It also was the first PlayStation console to ship with a hard drive, so any game saves and even games themselves could be stored here, thanks to the PS Store. Patches were also possible for games, so any bugs that shipped, could be resolved in its near future.
A slim model eventually appeared in 2009, three years after the original’s release, but still had that ‘curved’ look, and this was when the console began to be more affordable for people. Demonstrating games such as Uncharted 2 and Resistance 3 for the console, recovering it from its disappointing high-price launch.
Another model, dubbed the ‘super-slim’ debuted in 2012, making it even more affordable and smaller for customers. But eyes were once again on what the fourth console could bring.
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PS4 console design
The fourth console was almost an amalgamation of the previous consoles, alongside the handheld variants of the PSP and PS Vita. It was jet-black once again, but much more angle-orientated, similar to the PlayStation 2, while having a pulsing blue light.
It had a few USB slots but it seemed like a much more focused design this time around. It was all about games and how the console could be an extension of that, right up to the refined Dual Shock 4.
Being released in November of 2013, the console had a 500GB hard drive at the ready, with a price of £349 ready to go.
Both a slim and a ‘Pro’ model debuted towards the end of 2016, with both adapting a design where you could tell which was the slim and pro model.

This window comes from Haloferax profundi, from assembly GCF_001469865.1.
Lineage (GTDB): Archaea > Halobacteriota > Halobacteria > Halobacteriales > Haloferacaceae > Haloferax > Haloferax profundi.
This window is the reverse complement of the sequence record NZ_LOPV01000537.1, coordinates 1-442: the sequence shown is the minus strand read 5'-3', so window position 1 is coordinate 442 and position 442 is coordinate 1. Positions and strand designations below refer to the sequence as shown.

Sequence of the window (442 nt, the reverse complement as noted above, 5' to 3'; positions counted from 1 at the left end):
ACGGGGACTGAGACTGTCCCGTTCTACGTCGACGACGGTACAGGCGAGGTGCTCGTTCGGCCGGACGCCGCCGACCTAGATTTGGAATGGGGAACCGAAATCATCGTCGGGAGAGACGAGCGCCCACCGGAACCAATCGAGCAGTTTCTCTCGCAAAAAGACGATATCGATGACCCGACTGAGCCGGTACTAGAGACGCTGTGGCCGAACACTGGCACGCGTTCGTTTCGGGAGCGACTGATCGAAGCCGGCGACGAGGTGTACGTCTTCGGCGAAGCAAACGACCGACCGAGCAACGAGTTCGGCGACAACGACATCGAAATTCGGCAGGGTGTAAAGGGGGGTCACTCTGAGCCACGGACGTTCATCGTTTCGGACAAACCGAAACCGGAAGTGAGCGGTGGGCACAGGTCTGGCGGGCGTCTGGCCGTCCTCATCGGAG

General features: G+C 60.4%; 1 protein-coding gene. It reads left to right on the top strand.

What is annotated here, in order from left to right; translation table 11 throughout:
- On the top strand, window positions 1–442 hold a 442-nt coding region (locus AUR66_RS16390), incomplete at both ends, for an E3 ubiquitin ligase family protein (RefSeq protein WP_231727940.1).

They introduced faster WiFi and USB 3.1 support, but with the Pro, 4K rendering and better performance for the PlayStation VR peripheral was brought to it. But even though it supported 4K, it couldn’t, and still cannot play 4K Blu-Ray movies, a bizarre move that puzzles owners to this day.
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PS5 console design
Play Has No Limits it seems, and the PS5 Event on 11th June showed that with the unveiling of the design of the PS5 console.
There's now two for launch; one with a disc drive, a PS5 Digital Edition without the option for discs.
But apart from that, the design is the same, featuring a white curvature, almost like a Swan, while the PlayStation-branded black and blue is in the middle, where a USB and a USB-C port can be found.
It seems as though Sony want the console to be standing, due to the curved nature of the console, but you can lay it on its side if you wish. But the philosophy of the PlayStation is in abundance here, and you know its the fifth coming of PlayStation, ready to use, ready to be front and centre in your living room.
A range of PS5 products was also announced: 3D-headphones, HD Camera and Media Remote are all coming, in all their glossy-white glory.
The PS5 price hasn't been announced yet, but for a premium-design such as this, expect to pay over £400 for the digital version to start with.
There you have it, a quick run-down of the five PlayStation consoles.
And now we know what the PlayStation 5 design will be - something totally different to what’s come before in the last twenty-five years.